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Day Eight: Reprieve Saturday, May 23rd, 2009

We are now hanging out at Miles Standish on Charge Pond for a couple days camping with friends. The plan is to do the entire trip back home on Sunday. After some rest, that shouldn’t be much worse than some of the long days we’vw already had and we won’t need to bike anymore afterwards!

Yesterday, a dirt road that we had followed for a mile ended in a bush about a mile from where it was supposed to meet up with the park road. Isaac wanted to persue a scraggly path into the woods from that point, but I had to insist it was too uncertain. It took us many extra miles including miles of dirt road and directions from skeptical locals to get us around to the park entrance. By the time we did, it was after dark and the bugs in the park woods were so thick that it was impossible to open one’s mouth while ridign without catching a fly. :x. Similarly, we had to wear our sunglasses into the night to protect our eyes from insects. We setup and climbed into our hammocks as fast as we could.

Today, we biked out of the park to a nearby town to do laundry and have some lunch. Our trip mileage now exceeds 300miles and will approach 400 by the time of our return.

Keeping my phone charged has continued to be a challenge. After Thursday in the Sun, my solar charger had enough juice to charge my phone an extra 25% and that got us through the day. I think some new techniques for positioning the charger on my bike might help its efficiency. It doesn’t really make sense to me that 10 hours in 80-90 degree sunshine can’t provide a little more energy.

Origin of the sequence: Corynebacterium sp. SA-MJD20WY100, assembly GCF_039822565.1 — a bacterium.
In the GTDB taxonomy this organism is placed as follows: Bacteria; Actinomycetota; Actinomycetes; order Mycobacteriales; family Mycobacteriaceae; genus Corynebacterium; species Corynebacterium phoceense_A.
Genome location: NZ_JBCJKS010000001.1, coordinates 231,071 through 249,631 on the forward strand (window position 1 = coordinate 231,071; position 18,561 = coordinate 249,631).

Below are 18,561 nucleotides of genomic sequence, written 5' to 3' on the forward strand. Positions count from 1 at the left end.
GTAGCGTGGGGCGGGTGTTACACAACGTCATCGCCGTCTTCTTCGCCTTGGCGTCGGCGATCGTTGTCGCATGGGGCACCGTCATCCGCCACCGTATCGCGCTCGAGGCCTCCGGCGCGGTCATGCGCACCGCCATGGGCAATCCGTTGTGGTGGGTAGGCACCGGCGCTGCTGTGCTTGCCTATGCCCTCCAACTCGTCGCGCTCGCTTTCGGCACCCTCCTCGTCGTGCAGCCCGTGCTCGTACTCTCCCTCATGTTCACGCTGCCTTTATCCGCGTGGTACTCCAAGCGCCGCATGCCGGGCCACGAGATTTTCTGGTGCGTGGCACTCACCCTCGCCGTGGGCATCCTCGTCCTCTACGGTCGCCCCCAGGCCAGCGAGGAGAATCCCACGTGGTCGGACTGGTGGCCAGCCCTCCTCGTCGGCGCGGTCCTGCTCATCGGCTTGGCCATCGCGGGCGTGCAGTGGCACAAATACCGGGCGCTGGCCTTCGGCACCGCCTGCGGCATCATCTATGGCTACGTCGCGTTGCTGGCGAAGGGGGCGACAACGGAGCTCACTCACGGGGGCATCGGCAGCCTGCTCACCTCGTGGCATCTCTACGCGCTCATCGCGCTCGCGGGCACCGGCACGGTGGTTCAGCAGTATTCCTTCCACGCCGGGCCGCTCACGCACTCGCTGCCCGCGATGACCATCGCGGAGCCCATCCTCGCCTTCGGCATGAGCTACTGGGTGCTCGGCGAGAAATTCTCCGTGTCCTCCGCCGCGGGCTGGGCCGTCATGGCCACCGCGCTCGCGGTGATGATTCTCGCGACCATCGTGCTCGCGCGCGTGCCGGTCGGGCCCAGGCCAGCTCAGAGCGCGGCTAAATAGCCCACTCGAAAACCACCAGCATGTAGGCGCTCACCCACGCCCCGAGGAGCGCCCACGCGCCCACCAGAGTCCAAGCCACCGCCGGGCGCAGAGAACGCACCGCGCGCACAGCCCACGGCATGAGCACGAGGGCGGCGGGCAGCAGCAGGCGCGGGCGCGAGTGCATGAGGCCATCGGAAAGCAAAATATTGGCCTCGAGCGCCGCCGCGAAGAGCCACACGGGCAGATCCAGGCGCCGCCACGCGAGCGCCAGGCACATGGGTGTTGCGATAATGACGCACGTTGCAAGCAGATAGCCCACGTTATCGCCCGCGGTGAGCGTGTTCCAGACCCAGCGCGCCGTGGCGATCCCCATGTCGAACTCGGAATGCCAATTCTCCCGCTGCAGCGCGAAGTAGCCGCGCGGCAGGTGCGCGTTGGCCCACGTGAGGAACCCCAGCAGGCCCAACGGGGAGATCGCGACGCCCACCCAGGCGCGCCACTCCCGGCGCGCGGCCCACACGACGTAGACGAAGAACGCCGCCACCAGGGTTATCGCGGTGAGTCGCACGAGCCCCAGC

We have been noticing that people are interested in what we are doing in ways we didn’t expect. Isaac walked into a Dunkin’ Donuts that we had never been in before and was immediately identified as a Fernandez brother on a bike trip returning from Provincetown before anyone had a chance to see his jersey. We think the woman might have seen us at another Dunkin’ Donuts earlier in the trip. Either way, at least once a day we run into someone who wants to ask us about what we are doing, ask about our gear, or tell us stories of personal biking experiences. Some people just ask for clarification in disbelief and others seem to want to come along! We haven’t yet figured out how to make this public interest work for us, but we’ve got plenty of time on our bikes to dream it up.

Day Three: Plague of Silkworms Sunday, May 17th, 2009

We had a shorter day today. My odometer ended the day at 33.7mi. The trip odometer is at about 115mi. There was plenty of excitement though. The climax of the day, near the end of our travels, was walking our bikes over the Sagamore bridge into Cape Cod. It’s an inspiring bridge spanning the canal with a jungle gym of steel and a signs displaying it’s proud heretage as a 1933-1935 public works project. Now, a generation later, it supports highway traffic at rates of 100 cars/minute and the only passage for the diligent bicyclist is a minimum width sidewalk on the northern side of the bridge. A concurrant encounter to that of the landmark was the passing of a heavily bearded man who is the only cyclist we have seen with anything near our amount of load. In fact, he was carrying twice the bike luggage we each have! It would have been interesting to chat, but the traffic on the bridge is so loud one can bearly hear themselves.